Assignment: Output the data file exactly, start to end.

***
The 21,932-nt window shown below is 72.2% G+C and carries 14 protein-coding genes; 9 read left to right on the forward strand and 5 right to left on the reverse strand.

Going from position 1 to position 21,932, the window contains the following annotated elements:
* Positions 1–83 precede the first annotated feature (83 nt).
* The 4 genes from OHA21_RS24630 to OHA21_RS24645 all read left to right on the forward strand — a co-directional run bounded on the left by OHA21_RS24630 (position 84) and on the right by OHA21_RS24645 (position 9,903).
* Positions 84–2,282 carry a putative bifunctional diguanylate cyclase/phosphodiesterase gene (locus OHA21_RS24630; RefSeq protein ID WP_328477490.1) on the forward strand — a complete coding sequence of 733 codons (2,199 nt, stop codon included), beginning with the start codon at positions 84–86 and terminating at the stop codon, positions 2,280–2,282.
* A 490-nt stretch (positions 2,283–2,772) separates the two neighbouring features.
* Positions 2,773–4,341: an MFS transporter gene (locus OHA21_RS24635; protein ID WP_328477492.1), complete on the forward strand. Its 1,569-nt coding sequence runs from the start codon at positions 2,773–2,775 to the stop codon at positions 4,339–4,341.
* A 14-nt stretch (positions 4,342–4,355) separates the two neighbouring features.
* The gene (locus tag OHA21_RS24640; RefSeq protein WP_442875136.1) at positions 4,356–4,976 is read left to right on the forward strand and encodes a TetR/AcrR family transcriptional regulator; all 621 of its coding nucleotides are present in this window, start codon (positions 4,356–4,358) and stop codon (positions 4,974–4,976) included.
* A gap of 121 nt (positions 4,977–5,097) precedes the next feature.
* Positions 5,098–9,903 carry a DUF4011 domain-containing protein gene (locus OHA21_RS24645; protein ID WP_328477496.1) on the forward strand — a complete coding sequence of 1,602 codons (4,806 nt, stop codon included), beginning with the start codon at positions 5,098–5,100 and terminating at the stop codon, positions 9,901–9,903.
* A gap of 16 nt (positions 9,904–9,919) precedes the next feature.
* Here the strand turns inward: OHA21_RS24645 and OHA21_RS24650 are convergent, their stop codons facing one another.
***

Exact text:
The 21,932-nt window shown below is 72.2% G+C and carries 14 protein-coding genes; 9 read left to right on the forward strand and 5 right to left on the reverse strand.

Going from position 1 to position 21,932, the window contains the following annotated elements:
* Positions 1–83 precede the first annotated feature (83 nt).
* The 4 genes from OHA21_RS24630 to OHA21_RS24645 all read left to right on the forward strand — a co-directional run bounded on the left by OHA21_RS24630 (position 84) and on the right by OHA21_RS24645 (position 9,903).
* Positions 84–2,282 carry a putative bifunctional diguanylate cyclase/phosphodiesterase gene (locus OHA21_RS24630; RefSeq protein ID WP_328477490.1) on the forward strand — a complete coding sequence of 733 codons (2,199 nt, stop codon included), beginning with the start codon at positions 84–86 and terminating at the stop codon, positions 2,280–2,282.
* A 490-nt stretch (positions 2,283–2,772) separates the two neighbouring features.
* Positions 2,773–4,341: an MFS transporter gene (locus OHA21_RS24635; protein ID WP_328477492.1), complete on the forward strand. Its 1,569-nt coding sequence runs from the start codon at positions 2,773–2,775 to the stop codon at positions 4,339–4,341.
* A 14-nt stretch (positions 4,342–4,355) separates the two neighbouring features.
* The gene (locus tag OHA21_RS24640; RefSeq protein WP_442875136.1) at positions 4,356–4,976 is read left to right on the forward strand and encodes a TetR/AcrR family transcriptional regulator; all 621 of its coding nucleotides are present in this window, start codon (positions 4,356–4,358) and stop codon (positions 4,974–4,976) included.
* A gap of 121 nt (positions 4,977–5,097) precedes the next feature.
* Positions 5,098–9,903 carry a DUF4011 domain-containing protein gene (locus OHA21_RS24645; protein ID WP_328477496.1) on the forward strand — a complete coding sequence of 1,602 codons (4,806 nt, stop codon included), beginning with the start codon at positions 5,098–5,100 and terminating at the stop codon, positions 9,901–9,903.
* A gap of 16 nt (positions 9,904–9,919) precedes the next feature.
* Here the strand turns inward: OHA21_RS24645 and OHA21_RS24650 are convergent, their stop codons facing one another.